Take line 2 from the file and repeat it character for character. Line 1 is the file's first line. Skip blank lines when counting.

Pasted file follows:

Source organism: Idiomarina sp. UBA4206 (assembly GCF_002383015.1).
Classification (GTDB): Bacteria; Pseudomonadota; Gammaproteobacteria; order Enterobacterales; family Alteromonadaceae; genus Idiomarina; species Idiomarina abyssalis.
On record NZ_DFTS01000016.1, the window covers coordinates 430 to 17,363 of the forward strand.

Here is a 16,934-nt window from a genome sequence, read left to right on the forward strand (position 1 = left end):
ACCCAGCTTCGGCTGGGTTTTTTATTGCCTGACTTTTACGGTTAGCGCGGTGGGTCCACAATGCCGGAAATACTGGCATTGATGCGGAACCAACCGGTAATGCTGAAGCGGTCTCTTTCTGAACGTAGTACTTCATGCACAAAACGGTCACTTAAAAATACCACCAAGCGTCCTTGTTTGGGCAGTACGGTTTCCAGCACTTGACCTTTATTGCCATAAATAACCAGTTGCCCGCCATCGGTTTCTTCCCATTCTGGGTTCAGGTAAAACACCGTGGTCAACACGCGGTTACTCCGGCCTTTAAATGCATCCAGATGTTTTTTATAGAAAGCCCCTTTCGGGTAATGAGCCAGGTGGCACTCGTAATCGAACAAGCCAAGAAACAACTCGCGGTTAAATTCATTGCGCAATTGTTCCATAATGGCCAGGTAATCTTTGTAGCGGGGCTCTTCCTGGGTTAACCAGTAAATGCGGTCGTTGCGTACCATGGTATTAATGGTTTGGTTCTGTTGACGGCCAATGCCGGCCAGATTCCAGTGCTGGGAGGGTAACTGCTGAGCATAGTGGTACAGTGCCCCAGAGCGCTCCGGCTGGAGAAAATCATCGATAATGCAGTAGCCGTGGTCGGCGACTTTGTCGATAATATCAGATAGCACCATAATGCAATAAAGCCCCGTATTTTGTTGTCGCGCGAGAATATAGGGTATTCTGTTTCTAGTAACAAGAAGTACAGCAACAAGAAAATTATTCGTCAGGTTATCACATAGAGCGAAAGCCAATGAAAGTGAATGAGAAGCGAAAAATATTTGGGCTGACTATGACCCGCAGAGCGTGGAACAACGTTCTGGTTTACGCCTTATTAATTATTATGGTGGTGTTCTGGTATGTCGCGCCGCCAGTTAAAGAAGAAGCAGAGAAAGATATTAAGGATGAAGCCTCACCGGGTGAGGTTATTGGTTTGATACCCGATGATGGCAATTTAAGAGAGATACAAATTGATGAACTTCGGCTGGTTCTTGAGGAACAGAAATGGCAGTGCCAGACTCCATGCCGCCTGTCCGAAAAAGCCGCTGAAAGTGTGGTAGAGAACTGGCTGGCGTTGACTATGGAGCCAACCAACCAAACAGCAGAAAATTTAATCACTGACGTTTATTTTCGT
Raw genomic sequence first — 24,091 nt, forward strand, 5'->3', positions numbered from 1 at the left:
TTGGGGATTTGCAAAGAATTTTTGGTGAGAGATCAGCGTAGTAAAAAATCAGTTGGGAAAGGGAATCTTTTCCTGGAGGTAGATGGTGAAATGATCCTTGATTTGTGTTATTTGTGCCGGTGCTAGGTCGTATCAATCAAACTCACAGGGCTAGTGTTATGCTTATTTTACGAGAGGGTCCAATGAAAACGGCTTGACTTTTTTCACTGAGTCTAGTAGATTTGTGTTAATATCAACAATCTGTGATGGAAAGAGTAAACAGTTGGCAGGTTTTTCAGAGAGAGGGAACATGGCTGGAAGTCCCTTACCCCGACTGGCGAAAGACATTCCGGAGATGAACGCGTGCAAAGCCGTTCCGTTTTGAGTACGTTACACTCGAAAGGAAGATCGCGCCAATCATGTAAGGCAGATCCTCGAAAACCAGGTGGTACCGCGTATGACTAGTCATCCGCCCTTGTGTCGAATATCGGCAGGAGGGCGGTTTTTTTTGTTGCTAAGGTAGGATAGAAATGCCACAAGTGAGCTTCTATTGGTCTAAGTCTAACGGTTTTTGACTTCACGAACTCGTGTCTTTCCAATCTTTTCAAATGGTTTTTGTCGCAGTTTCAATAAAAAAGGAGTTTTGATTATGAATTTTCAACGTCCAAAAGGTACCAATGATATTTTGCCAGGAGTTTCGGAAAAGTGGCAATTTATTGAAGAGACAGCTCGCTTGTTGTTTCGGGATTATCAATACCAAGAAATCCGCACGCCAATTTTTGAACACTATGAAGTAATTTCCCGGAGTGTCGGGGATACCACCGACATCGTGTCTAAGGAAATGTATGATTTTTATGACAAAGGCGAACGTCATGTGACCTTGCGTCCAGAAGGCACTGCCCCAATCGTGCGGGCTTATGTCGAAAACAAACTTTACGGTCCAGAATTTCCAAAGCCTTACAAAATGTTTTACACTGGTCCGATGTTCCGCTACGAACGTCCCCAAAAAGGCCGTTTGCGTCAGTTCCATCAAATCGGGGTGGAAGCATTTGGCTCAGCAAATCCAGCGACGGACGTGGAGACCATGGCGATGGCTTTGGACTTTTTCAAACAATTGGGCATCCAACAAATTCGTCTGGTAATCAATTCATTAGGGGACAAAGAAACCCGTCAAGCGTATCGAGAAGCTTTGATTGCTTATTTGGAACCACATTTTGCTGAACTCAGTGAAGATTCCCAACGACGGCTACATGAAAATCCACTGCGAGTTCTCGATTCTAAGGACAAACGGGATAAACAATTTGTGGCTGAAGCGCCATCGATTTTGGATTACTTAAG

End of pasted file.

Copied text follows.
Classification (GTDB): Bacteria; Pseudomonadota; Gammaproteobacteria; order Enterobacterales; family Alteromonadaceae; genus Idiomarina; species Idiomarina abyssalis.